Many of these investments gave B.A.T. a good deal of trouble at first, just as Mardon had before. While Saks Fifth Avenue, which appealed to the upper middle-class consumer, maintained high profitability, Gimbels, despite efforts to bring in wealthier clientele, has had a consistently poor showing. With the exception of Gimbels, B.A.T. has been able to absorb and make a real success of its retailing leg as well as its earlier extension into paper.
In 1972 the treaty of Rome brought the United Kingdom into the EEC and with it an end to the agreements between B.A.T. and Imperial Tobacco. New restraint of trade laws prohibited their arrangement. The companies exchanged brand rights once again, each retaining full ownership of its original brands in the U.K. and Western Europe only. B.A.T. was able to keep its brand and trademark ownership in the rest of the world and in the duty free trade outside Western Europe. Ties with Imperial Tobacco were finally severed in 1980 when that company sold its remaining few shares in B.A.T. after having made major reductions over the preceding decade.
Due to the increasingly diversified nature of British American’s interests, the name of the company was officially changed to B.A.T. Industries in 1976 and management was restructured for tighter control. B.A.T. Industries became a holding company for several smaller operating companies organized according to industry. These operating companies in turn controlled the individual manufacturing and retailing enterprises.
Appleton Papers was added to the B.A.T. operation in 1978. This American company established B.A.T. as the world leader in the manufacture of carbonless paper. That year B.A.T. also acquired Pegulan, a large home-improvements company in West Germany, as well as two fruit juice companies in Brazil. Other purchases followed in pulp production in Brazil and Portugal.
Acquisition of Financial Services Companies in 1980s
Within two years of his 1982 accession to B.A.T.’s chairmanship, Patrick Sheehy decided to add a fourth leg to B.A.T.’s existing three supports. Eagle Star, a British insurance group, was involved in an unfriendly takeover struggle with the West German firm Allianz when Sheehy contacted its chairman, Sir Denis Mountain, with a friendly proposal. Eagle Star, which had rejected a low bid from Allianz as “grossly inadequate,” accepted a similar bid from B.A.T. since Sir Denis felt the two companies could work together well. In fact B.A.T. Industries saw a 26 percent rise in pre-tax profit during the first half of 1987, 45 percent of which was due to Eagle Star. Hambro Life Assurance, another large British firm, rounded out B.A.T.’s new fourth leg in financial services and became Allied Dunbar when it was acquired by B.A.T. in 1985.
After adding financial services to B.A.T.’s portfolio, Sheehy implemented a policy of “focusing and reshaping the business” rather than continuing to move into new areas. Sheehy felt that B.A.T. should only be involved in companies able to maintain a leadership position in their markets. This meant some significant divestitures for B.A.T. In 1984 British American Cosmetics, International Stores, and Kohl’s Food Stores were all sold. Mardon Packaging was spun off to its own management in 1985 and in 1986 Gimbels and Kohl’s (U.S.) department stores were put up for sale. That year 88 B.A.T. U.S. retail stores were also divested in the U.S. along with the West German Pegulan. Despite the trimming, or perhaps because of it, B.A.T.’s sales continued to rise; 1986 sales were up 12 percent over 1985.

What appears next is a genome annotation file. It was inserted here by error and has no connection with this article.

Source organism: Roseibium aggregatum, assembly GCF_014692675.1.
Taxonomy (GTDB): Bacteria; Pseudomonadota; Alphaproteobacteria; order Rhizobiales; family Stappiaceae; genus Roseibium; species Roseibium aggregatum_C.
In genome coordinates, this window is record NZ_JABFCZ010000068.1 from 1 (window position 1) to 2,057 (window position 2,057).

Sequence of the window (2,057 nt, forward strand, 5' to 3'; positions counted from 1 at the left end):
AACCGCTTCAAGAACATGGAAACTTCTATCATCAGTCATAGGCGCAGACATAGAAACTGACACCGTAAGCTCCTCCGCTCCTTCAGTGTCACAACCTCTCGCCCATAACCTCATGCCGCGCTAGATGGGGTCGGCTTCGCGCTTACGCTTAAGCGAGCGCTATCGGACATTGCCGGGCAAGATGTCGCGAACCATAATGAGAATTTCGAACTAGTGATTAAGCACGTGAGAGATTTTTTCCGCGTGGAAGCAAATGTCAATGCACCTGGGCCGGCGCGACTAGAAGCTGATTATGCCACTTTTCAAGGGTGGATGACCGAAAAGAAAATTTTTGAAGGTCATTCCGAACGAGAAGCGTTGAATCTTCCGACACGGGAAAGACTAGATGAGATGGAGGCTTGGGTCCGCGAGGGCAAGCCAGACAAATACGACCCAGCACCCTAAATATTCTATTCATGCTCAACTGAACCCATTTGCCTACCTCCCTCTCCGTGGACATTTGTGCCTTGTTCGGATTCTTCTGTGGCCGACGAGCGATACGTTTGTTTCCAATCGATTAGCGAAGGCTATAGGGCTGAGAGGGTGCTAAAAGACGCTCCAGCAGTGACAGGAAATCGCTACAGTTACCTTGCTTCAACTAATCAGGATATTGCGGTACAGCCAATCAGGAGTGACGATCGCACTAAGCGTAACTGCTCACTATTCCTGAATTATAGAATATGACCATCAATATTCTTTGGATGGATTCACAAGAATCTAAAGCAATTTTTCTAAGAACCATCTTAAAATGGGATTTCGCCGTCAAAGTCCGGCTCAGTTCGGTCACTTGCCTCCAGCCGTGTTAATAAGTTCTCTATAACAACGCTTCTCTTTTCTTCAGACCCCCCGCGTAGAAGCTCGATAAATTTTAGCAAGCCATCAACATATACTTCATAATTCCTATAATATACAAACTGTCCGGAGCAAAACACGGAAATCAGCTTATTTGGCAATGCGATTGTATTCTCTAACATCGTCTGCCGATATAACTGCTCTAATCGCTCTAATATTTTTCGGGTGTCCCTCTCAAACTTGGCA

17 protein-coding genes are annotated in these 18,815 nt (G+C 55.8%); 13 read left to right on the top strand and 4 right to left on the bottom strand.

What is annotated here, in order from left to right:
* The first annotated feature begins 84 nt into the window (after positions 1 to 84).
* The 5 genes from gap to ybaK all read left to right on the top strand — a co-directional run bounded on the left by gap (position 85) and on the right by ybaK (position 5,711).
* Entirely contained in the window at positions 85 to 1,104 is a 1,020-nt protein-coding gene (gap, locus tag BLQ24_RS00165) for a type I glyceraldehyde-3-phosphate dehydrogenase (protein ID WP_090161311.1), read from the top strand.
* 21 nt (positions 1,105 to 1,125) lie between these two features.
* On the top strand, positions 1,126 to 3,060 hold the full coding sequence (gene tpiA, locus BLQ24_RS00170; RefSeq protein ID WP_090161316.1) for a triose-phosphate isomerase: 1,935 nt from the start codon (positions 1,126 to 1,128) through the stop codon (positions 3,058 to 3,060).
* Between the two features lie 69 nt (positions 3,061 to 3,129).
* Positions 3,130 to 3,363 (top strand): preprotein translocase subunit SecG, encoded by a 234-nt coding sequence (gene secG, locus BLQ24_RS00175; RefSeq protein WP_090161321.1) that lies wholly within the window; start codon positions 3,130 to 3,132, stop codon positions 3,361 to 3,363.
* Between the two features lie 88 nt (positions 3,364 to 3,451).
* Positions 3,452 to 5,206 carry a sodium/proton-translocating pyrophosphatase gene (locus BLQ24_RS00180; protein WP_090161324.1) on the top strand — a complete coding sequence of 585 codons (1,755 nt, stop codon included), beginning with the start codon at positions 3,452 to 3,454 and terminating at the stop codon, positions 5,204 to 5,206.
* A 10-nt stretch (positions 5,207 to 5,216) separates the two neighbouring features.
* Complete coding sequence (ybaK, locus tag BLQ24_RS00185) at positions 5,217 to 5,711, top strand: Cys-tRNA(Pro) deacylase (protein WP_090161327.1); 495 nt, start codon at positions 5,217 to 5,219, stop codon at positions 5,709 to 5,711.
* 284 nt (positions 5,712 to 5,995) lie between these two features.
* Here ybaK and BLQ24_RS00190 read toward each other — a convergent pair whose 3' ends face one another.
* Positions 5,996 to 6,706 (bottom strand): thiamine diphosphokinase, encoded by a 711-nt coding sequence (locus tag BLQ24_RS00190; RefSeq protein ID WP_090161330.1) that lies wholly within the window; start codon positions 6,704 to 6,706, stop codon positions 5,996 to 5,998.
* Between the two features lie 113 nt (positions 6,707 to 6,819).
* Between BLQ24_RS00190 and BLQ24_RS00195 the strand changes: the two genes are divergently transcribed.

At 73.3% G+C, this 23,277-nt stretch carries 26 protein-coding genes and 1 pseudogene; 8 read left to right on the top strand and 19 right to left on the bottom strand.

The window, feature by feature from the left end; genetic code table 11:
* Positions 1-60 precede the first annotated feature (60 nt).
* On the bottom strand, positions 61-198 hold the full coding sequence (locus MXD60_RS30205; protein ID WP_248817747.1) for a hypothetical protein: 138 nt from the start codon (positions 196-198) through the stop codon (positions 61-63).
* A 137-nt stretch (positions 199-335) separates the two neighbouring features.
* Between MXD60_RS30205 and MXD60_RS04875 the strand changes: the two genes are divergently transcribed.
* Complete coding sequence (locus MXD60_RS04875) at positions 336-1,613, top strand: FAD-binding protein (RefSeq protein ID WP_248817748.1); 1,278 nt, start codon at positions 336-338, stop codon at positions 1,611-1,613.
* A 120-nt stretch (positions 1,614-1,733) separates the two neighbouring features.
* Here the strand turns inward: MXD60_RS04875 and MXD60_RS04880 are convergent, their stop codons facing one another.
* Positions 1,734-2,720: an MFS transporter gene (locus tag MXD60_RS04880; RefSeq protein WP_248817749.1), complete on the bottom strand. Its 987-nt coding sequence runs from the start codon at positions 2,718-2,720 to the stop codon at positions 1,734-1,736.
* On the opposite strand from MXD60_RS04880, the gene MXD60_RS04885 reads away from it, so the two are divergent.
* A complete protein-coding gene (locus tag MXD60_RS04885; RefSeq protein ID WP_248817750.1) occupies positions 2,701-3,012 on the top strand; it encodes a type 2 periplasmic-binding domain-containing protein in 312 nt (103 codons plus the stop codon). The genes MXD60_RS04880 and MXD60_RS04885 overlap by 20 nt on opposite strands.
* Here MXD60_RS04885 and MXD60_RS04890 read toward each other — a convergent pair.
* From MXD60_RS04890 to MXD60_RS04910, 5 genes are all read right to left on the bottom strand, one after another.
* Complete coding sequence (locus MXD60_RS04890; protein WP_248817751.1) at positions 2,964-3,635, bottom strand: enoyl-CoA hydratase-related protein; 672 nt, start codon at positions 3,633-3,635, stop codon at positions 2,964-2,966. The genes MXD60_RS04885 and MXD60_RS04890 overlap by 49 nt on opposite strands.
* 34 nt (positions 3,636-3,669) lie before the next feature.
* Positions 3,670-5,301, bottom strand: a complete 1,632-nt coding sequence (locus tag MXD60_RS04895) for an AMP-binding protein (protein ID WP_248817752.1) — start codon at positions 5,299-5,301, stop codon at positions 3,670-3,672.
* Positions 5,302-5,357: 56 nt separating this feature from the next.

Sheehy continued to decrease B.A.T.’s dependence on the tobacco industry such that by 1986 only 50 percent of B.A.T.’s pre-tax profit came from its tobacco group, down from 57 percent in 1985 and 71 percent in 1982. This change was not due to a reduction in tobacco sales, however, but to overall growth in the other groups, most notably Eagle Star, which increased its contribution to B.A.T.’s profits from 11 percent in 1985 to 19 percent in 1986. Furthermore, the company added the Farmers Group, America’s fifth-largest insurer, to its roster of companies in 1988.
B.A.T.’s diversification efforts ended in 1989, when the company came under threat of a hostile takeover by British financier Sir James Goldsmith, who offered £13 billion (US$21 billion) for the conglomerate. The raid induced B.A.T. to divest several major retail and manufacturing properties, assets that investors like Goldsmith thought were undervalued as part of the conglomerate. In 1990 alone B.A.T. reaped more than £1.5 billion (US$2.5 billion) through the sale of the Saks and Marshall Field department store chains. That year also saw the spinoff of the conglomerate’s Wiggins Teape Appleton paper-making interests. The company used part of the proceeds from its asset sales to repurchase about 10 percent of its own stock, thereby fortifying the share price and thwarting Goldsmith’s raid in 1990. The asset sale continued into 1992, when B.A.T. divested some Australian insurance interests.